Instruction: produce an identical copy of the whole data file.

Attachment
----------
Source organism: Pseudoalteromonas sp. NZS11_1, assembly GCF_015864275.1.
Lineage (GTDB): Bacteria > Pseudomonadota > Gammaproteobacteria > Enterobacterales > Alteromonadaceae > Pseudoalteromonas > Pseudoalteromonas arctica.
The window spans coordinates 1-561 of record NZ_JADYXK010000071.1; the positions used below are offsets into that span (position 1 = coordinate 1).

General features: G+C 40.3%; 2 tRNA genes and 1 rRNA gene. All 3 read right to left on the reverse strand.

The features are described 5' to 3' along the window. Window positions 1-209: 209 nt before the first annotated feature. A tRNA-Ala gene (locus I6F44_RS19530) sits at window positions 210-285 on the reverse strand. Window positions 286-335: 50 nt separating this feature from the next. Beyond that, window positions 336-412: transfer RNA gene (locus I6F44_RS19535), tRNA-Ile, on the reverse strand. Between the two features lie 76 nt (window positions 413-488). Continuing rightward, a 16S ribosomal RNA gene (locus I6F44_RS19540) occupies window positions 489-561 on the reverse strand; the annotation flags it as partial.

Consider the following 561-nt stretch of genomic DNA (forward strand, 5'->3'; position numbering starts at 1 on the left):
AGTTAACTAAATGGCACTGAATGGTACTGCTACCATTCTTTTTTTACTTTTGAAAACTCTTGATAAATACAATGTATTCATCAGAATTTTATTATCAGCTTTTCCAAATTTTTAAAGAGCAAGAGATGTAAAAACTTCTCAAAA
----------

Source organism: Pseudoalteromonas sp. NZS11_1, assembly GCF_015864275.1.
Lineage (GTDB): Bacteria > Pseudomonadota > Gammaproteobacteria > Enterobacterales > Alteromonadaceae > Pseudoalteromonas > Pseudoalteromonas arctica.
The window spans coordinates 1-561 of record NZ_JADYXK010000071.1; the positions used below are offsets into that span (position 1 = coordinate 1).

General features: G+C 40.3%; 2 tRNA genes and 1 rRNA gene. All 3 read right to left on the reverse strand.

The features are described 5' to 3' along the window. Window positions 1-209: 209 nt before the first annotated feature. A tRNA-Ala gene (locus I6F44_RS19530) sits at window positions 210-285 on the reverse strand. Window positions 286-335: 50 nt separating this feature from the next. Beyond that, window positions 336-412: transfer RNA gene (locus I6F44_RS19535), tRNA-Ile, on the reverse strand. Between the two features lie 76 nt (window positions 413-488). Continuing rightward, a 16S ribosomal RNA gene (locus I6F44_RS19540) occupies window positions 489-561 on the reverse strand; the annotation flags it as partial.

Consider the following 561-nt stretch of genomic DNA (forward strand, 5'->3'; position numbering starts at 1 on the left):
AGTTAACTAAATGGCACTGAATGGTACTGCTACCATTCTTTTTTTACTTTTGAAAACTCTTGATAAATACAATGTATTCATCAGAATTTTATTATCAGCTTTTCCAAATTTTTAAAGAGCAAGAGATGTAAAAACTTCTCAAAA